Sumotori Dreams is a small demoscene game created by Peter Sotesz for the Breakpoint 2007 96k game competition (it took first). The premise is simple: two self-balancing physics rigs face off in a sumo ring. The first rig to fall over loses. The implementation is simple but satisfying, and is well supported by solid physics, decent lighting, and good camera work. You can play against a computer opponent, but the real fun is playing Sumotori against a friend on the same keyboard.
It’s worth mentioning that Sumotori is a technical masterpiece. Even ignoring its miniscule size, the physics engine stands alone as innovative. The destructible walls provide a great sense of impact. I spent a few minutes just destroying them in the game’s hidden mode (shoot between the right-most slat to destroy the near corner wall on the title screen). If you let the ragdoll men stagger around a bit after a match they’ll usually end up in the walls, too. It’s great fun to watch them smash things in their desperate attempt to right themselves.
How Does it Play?
The control system in Sumotori is once removed. The physics ragdoll rigs are self-balancing, so they’re in constant autonomous motion whenever they’re off balance (which is 100% of the time as soon as you engage your opponent). Even moving around is a little spastic—it looks like your input doesn’t control the rig directly, but rather nudges it off-balance. The actual locomotion is a product of the rig self-righting itself to compensate for the new imbalance.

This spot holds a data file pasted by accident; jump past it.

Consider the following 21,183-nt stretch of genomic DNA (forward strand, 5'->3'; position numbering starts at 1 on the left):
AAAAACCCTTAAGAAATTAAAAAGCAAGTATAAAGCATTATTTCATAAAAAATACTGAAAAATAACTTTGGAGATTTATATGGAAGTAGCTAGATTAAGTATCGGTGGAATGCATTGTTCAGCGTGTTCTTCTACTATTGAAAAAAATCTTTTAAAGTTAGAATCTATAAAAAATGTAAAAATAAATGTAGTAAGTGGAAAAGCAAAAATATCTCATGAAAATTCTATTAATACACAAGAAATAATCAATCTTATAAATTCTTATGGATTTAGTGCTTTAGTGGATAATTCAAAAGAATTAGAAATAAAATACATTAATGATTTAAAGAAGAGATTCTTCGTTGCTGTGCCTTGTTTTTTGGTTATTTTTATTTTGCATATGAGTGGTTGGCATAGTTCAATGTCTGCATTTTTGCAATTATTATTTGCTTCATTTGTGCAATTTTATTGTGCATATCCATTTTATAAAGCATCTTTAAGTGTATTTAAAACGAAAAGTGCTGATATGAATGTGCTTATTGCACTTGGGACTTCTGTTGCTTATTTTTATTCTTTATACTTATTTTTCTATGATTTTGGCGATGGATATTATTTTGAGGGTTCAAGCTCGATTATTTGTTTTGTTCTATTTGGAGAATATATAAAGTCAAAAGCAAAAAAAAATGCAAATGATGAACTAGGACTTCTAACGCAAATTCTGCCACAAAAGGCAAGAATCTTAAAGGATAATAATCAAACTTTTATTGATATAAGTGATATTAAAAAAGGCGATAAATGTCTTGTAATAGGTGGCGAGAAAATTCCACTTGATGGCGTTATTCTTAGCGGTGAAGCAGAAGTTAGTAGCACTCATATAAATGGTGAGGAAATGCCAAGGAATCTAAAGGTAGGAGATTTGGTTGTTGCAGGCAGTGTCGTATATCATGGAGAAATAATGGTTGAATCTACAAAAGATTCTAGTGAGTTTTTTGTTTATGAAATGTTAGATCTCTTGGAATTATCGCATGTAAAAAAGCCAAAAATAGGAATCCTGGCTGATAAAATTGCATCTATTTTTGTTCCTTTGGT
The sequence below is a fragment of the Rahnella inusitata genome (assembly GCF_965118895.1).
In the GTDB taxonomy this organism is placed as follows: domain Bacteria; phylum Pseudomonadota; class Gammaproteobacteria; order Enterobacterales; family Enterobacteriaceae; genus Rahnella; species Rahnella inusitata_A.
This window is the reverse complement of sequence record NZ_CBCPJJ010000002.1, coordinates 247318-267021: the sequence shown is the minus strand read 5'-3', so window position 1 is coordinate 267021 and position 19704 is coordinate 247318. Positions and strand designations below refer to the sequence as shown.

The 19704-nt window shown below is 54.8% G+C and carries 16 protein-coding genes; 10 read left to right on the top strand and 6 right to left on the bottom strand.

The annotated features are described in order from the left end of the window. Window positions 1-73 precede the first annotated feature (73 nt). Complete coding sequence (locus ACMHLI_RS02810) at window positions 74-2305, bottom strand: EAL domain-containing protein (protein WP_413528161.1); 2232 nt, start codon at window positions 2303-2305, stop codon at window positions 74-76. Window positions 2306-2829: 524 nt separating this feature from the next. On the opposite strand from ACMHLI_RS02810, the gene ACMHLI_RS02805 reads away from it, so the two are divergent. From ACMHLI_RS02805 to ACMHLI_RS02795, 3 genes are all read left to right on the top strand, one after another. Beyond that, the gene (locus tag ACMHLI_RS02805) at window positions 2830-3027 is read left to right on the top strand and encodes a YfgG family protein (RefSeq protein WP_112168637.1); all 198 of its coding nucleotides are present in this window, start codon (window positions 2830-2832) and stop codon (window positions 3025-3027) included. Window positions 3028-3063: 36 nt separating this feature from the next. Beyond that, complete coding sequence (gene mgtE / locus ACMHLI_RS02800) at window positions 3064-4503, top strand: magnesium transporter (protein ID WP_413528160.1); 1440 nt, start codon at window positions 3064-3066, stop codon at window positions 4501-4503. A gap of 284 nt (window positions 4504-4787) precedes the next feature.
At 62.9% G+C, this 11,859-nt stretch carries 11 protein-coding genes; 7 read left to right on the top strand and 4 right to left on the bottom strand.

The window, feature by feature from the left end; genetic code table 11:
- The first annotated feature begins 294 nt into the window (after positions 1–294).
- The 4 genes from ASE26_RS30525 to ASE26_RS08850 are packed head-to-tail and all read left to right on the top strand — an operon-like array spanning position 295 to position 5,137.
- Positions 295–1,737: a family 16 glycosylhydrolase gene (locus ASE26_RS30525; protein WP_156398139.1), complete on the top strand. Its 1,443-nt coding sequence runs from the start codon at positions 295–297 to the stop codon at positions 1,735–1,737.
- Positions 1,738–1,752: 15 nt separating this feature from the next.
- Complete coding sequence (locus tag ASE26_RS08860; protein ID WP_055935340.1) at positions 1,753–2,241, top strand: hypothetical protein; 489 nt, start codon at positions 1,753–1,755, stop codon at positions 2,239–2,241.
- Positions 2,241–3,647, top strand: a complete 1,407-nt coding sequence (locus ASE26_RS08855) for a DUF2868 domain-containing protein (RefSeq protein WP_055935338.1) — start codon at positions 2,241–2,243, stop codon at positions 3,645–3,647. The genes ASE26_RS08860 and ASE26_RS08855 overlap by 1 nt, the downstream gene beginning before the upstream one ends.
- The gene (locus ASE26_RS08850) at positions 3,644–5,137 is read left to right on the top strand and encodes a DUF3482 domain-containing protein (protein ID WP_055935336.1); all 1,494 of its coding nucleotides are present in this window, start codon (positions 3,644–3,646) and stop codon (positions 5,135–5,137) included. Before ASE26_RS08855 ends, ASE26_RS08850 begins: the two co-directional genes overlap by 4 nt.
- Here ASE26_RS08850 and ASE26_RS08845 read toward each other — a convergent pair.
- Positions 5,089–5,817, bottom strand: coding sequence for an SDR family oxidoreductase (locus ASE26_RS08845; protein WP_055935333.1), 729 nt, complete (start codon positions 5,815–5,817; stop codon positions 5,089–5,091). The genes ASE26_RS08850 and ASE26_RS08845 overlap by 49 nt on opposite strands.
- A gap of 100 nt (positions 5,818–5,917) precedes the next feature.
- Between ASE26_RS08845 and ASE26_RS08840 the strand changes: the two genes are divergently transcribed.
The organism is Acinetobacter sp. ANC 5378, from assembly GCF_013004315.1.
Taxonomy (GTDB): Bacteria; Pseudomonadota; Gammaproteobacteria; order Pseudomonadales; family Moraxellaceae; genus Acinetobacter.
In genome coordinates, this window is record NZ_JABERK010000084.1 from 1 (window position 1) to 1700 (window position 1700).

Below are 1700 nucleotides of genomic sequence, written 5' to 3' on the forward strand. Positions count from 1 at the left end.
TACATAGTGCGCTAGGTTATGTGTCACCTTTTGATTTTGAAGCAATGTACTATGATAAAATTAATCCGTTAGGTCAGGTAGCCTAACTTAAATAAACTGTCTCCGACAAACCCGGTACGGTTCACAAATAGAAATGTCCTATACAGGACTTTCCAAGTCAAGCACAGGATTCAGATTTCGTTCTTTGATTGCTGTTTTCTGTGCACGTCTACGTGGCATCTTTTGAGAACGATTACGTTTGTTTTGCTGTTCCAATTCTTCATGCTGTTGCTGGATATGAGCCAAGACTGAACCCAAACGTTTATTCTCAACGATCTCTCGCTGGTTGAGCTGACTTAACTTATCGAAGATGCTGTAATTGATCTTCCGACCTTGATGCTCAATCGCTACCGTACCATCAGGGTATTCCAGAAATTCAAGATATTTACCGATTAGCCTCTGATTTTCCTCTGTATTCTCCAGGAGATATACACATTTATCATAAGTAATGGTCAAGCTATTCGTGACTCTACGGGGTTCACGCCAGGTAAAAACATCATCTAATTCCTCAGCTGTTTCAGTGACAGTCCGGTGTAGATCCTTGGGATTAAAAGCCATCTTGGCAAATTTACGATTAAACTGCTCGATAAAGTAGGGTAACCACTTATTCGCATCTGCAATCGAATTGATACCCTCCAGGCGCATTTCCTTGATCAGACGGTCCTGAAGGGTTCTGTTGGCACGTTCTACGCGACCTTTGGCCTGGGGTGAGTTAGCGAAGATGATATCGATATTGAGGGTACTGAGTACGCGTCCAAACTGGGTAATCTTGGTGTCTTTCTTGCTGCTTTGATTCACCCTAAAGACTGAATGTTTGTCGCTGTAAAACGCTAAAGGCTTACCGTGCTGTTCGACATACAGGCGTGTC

As a result, it can be frustrating to play Sumotori. It’s especially punishing if your play style is aggressive. It seems more productive to do small, controller movements, or sometimes not move at all. The victors in many of our battles were simply the rig that fell second, even before the rigs were touching. Matches are over quickly; very few engagements lasted more than a push or two before one of the characters would completely lose its footing.
Sumotori is awfully impressive—self-balancing bipeds are a very difficult domain, even in the scope of “serious” research. Granted, a video game can tweak the rules of physics where a physical robot cannot, but it’s still a great achievement. I’d love to see Peter keep tweaking the physics to massage the gameplay to a more advanced state, but even now Sumotori is a fun party game. Plus, it’s only 87k and it’s completely free. Give it a try!
Download Sumotori Dreams Game (87 KB)]
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More information on Sumotori can be found at Peter’s official page.